It looks like your setup is great for acoustic artists, voiceover work, and electronic/virtual music, so perhaps you should focus on that for the time being. Keep your rates really low for basic and don't be afraid to charge a significant premium for your personal arrangement/production expertise.

Listening through your work it's pretty much what I expected - vocals and virtual instruments sound fantastic, guitars and bass are not bad, drums sound kinda crappy.

Have you got the capacity to mic a kit? I've done demos in the past using an electric kit and although you can get good professional-sounding drums pretty easily, it really doesn't beat the real thing.

I'd definitely recommend a few weeks focusing on plain old rock mixing, get some stems from Mixoff.org or somwhere and really focus on getting a great drum sound. I'm not sure what drum software you're using (sounds like EZDrummer to my ears) but I suggest you completely avoid using and of the mixing inside the plugin. Bounce each separate drum mic to a channel with no effects on em and then mix them as if they're real, recorded drums.


PS: I'd never charge a 'stems release fee' - no bloody way.
Last edited by kyle62 at May 24, 2013,
#4
Quote by priceless_twirp
8. Stems Release Fee - a rate for the handing over of all stems for a track (obviously conditional upon full payment for services of recording/producing said track)

A) £10-20 ($15–30) [€10-25] /track
B) £20-30 ($30–45) [€25-35] /track
C) £30-40 ($45–60) [€35-50] /track
D) £40-50 ($60–75) [€50-60] /track

E) £0 ($0) [€0) /track

If they pay for tracking they pay for the product that results from the tracking, i.e. the stems. If you want to do that then you should include it in the tracking fee and bump that up, otherwise you'll likely get a lot of angry people who pay to have something tracked and don't realise that you're going to charge them extra for the tracks.
I would actually be interested as to the legality of this, as I would think that the tracks are the property of the band/artist not the engineer.
#5
Quote by chatterbox272
E) £0 ($0) [€0) /track

If they pay for tracking they pay for the product that results from the tracking, i.e. the stems. If you want to do that then you should include it in the tracking fee and bump that up, otherwise you'll likely get a lot of angry people who pay to have something tracked and don't realise that you're going to charge them extra for the tracks.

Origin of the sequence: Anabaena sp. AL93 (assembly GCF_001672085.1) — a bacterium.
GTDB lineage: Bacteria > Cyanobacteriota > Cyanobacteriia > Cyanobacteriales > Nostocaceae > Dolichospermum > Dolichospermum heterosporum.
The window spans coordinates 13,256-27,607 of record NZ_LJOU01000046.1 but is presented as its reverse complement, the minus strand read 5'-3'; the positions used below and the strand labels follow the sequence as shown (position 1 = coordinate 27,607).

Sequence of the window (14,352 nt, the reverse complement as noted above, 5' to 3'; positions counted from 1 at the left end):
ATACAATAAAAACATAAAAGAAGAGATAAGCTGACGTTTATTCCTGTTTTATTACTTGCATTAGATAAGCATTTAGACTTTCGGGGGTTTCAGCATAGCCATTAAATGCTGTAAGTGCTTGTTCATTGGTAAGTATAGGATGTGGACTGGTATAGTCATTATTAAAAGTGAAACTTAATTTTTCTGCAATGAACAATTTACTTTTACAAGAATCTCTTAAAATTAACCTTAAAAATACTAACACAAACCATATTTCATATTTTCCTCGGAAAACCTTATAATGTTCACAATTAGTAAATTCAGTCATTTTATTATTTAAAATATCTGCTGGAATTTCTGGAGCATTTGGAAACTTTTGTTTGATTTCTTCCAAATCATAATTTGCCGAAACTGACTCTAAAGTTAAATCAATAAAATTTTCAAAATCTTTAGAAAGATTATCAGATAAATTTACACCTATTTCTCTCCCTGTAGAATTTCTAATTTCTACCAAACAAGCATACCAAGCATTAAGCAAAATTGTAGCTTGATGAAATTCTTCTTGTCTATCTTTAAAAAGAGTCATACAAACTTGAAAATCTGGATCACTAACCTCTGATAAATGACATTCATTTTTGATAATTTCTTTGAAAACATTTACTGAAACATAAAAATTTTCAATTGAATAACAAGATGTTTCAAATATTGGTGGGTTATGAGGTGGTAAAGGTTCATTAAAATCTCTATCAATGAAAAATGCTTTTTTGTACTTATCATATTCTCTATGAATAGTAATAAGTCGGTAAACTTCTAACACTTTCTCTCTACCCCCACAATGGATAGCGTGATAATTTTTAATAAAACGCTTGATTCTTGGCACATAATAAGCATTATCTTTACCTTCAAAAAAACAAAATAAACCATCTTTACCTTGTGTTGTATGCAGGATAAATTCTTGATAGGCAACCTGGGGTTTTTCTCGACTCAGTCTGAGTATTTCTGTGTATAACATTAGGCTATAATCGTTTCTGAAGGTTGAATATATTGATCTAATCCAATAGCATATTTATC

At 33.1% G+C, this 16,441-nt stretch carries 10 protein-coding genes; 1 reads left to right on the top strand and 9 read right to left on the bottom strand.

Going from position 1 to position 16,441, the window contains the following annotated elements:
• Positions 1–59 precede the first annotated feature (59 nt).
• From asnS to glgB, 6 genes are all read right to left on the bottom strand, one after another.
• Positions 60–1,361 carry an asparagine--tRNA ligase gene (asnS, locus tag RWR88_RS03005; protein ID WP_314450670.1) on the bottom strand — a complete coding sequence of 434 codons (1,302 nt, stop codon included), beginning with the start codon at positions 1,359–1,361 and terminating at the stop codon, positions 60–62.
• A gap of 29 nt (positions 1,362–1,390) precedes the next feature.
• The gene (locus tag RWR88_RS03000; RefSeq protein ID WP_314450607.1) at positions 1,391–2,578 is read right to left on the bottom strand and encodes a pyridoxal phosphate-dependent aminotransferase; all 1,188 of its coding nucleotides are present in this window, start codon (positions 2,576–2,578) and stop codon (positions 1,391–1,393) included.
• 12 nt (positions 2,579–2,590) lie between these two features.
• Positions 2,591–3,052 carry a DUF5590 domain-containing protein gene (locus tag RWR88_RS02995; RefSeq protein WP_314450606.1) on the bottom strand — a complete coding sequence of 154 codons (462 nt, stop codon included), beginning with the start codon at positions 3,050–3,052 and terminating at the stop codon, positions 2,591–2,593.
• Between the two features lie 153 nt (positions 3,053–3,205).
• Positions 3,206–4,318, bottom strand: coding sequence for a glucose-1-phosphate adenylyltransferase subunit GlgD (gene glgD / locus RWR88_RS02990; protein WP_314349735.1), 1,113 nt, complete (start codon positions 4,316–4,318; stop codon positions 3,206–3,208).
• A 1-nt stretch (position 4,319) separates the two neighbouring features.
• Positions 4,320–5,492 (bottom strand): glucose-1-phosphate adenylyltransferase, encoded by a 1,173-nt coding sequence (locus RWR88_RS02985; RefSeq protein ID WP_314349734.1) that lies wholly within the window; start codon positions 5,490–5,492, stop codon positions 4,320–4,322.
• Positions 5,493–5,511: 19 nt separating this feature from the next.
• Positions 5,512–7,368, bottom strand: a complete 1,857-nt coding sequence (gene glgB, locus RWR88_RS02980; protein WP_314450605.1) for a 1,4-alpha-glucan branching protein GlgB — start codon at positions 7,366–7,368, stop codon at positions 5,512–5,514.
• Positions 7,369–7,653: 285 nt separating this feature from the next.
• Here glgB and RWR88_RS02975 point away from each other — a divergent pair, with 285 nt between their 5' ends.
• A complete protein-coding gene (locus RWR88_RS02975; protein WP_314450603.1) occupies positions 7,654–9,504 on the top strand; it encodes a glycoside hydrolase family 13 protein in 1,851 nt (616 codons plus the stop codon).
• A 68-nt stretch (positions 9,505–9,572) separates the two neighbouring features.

I would actually be interested as to the legality of this, as I would think that the tracks are the property of the band/artist not the engineer.

Agreed.

However, I think it's perfectly acceptable to charge for any time and expense taken to prepare the master tapes (bouncing each track down and then burning the lot on to a CD-Rom, for example). It's studio time going to waste and I don't see anything wrong with charging an 'administrative fee' to cover the cost of an engineer for fifteen minutes.

In a home studio environment I think that'd be cheeky, mind, but in a pro studio where simply powering up the console uses £25 an hour in electricty, it's not unreasonable.
#6
Quote by kyle62
Agreed.

However, I think it's perfectly acceptable to charge for any time and expense taken to prepare the master tapes (bouncing each track down and then burning the lot on to a CD-Rom, for example). It's studio time going to waste and I don't see anything wrong with charging an 'administrative fee' to cover the cost of an engineer for fifteen minutes.

In a home studio environment I think that'd be cheeky, mind, but in a pro studio where simply powering up the console uses £25 an hour in electricty, it's not unreasonable.

Well yeah I understand billing the time, but I think it should just be part of the price for tracking in the first place. Like, $10 + $15/hour to track where that $10 covers things like that. It's probably a different means to the same end really but it's a much clearer way of putting it so as to avoid people getting caught offhand when they don't realise you're going to charge extra to give them the stems.